‘What’s really happening in our Mental Health Unit’ – Letter to Kai Tiaki

We write in response to an article about our service in the October issue of Kai Tiaki Nursing New Zealand. Under the headline, “Acute mental health units being upgraded” (p8), it was reported that, “A new six-bed inpatient mental health facility at Wellington Hospital will be ready in 2021.” 

Unfortunately, there is nothing in that statement that is true. 

As a standard topic for media sensationalism, mental health services in Wellington sadly suffer from inaccurate reporting, on a regular basis. So we would like to take this opportunity to inform fellow health professionals, in this privileged professional forum, about what is really happening at Te Whare o Matairangi. 

Kai Tiaki New Zealand was correct to report that our 30-bed mental health inpatient unit was one of those named in August by chief ombudsman Peter Boshier as breaching the United Nations’ Convention Against Torture and Other Cruel, Inhuman or Degrading Treatment, for our use of seclusion rooms to home patients. 

As Stuff has reported, staff had been raising these issues with senior management long before the Chief Ombudsman’s visit. In February this year, for instance, we put them in writing in a collective letter to the chief executive and board of Capital and Coast DHB and the general manager of the mental health, addictions and intellectual disabilities (MHAID) directorate. 

Our letter expressed our concerns as health professionals at the use of inappropriate rooms in our seclusion area to house patients, as well as many other concerns over the safety of staff and patients. 

Although this work has been led by the mental health union, the Public Service Association, we are collaborating closely with NZNO and we are receiving support from the Association of Salaried Medical Specialists.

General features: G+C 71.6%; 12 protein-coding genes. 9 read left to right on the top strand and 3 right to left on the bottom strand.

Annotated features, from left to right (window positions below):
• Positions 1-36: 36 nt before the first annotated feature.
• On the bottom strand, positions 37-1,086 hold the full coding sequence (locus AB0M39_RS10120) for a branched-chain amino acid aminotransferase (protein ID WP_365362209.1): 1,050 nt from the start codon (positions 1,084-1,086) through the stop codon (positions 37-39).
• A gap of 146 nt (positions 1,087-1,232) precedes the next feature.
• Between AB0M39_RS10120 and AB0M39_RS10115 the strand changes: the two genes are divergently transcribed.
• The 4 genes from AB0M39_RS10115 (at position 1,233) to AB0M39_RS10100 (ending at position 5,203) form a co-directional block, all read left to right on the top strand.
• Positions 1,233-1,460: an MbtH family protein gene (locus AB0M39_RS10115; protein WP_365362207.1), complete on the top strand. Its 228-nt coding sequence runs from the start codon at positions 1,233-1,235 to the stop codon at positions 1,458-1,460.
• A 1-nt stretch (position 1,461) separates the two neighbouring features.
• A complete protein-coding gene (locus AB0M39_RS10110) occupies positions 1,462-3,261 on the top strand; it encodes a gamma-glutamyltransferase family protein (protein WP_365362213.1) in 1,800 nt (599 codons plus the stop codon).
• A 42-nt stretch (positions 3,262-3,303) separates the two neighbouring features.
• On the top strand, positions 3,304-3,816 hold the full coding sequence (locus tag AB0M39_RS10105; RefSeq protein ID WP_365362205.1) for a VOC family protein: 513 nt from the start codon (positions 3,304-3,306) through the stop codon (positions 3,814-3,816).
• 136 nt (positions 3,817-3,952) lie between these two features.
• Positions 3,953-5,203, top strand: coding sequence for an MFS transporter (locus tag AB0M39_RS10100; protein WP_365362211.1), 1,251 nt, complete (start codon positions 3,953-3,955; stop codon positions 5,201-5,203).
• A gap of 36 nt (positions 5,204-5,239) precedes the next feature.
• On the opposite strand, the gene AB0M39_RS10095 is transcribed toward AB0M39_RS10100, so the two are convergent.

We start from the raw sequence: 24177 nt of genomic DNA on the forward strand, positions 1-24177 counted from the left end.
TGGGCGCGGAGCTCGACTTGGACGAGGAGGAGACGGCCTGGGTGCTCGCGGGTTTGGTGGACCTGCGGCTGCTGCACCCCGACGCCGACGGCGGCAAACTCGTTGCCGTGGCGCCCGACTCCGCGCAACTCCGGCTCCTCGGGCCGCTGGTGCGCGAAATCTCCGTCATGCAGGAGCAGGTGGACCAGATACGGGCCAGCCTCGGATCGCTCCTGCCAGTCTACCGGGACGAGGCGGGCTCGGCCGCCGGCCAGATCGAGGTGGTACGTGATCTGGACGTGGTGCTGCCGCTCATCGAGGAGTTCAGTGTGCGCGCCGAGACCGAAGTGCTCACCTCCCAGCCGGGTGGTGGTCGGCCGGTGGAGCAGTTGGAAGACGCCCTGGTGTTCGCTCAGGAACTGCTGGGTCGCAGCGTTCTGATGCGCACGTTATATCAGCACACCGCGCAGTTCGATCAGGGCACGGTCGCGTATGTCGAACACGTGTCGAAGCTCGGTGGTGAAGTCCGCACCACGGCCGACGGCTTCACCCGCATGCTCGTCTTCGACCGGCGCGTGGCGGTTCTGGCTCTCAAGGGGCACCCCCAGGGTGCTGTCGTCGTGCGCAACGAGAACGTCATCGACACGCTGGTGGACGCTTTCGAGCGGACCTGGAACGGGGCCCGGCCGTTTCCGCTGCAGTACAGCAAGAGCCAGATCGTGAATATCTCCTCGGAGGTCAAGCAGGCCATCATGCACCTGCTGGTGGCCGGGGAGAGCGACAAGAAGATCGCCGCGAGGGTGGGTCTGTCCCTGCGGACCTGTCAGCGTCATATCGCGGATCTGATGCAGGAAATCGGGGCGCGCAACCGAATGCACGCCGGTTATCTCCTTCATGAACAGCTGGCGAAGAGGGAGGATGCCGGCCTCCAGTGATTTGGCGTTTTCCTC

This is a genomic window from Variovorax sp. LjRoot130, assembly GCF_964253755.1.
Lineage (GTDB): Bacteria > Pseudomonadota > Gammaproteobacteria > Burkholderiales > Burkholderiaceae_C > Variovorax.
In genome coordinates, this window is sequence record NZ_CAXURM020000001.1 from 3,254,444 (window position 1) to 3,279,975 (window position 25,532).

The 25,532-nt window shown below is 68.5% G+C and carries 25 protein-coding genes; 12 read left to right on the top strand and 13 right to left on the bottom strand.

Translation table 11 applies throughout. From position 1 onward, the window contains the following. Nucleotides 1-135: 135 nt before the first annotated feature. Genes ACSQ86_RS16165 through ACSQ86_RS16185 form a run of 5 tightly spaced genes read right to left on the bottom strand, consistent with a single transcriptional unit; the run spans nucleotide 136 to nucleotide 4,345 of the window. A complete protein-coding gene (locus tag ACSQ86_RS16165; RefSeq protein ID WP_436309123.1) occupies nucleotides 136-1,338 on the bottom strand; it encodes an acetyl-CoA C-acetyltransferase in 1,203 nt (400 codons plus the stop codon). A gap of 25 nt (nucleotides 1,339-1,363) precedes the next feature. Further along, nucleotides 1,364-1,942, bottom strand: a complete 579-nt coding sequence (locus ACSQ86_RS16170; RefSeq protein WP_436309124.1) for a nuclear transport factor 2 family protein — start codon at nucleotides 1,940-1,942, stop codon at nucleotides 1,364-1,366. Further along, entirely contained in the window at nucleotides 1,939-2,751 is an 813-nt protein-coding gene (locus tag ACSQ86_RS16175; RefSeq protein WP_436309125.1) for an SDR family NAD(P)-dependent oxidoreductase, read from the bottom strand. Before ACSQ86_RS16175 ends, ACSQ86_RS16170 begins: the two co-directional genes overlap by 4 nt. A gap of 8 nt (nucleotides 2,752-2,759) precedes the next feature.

In recent meetings with the MHAID directorate leadership team, we have been encouraged by their willingness to acknowledge, and act upon our concerns. We have also met with officials at the Ministry of Health. 

Although the solutions under discussion do not include a new six-bed inpatient mental health facility at Wellington Hospital, we are hopeful that our collective action and union solidarity will yield results which address our concerns and those of Chief Ombudsman Peter Boshier. 

  • Ian Monzari, PSA delegate
  • Grant Brookes, RN


The co-editors reply: We apologise for the error in our report last month about mental health unit upgrades. Six new units for the highest needs intellectual disability and mental health patients at Capital & Coast District Health Board will in fact be attached to the current forensic intellectual disability facility at the Rātonga-Rua o Porirua mental health campus in Keneperu, not Wellington Hospital, as reported. Completion is scheduled for 2021.
An updated news story is on p8.

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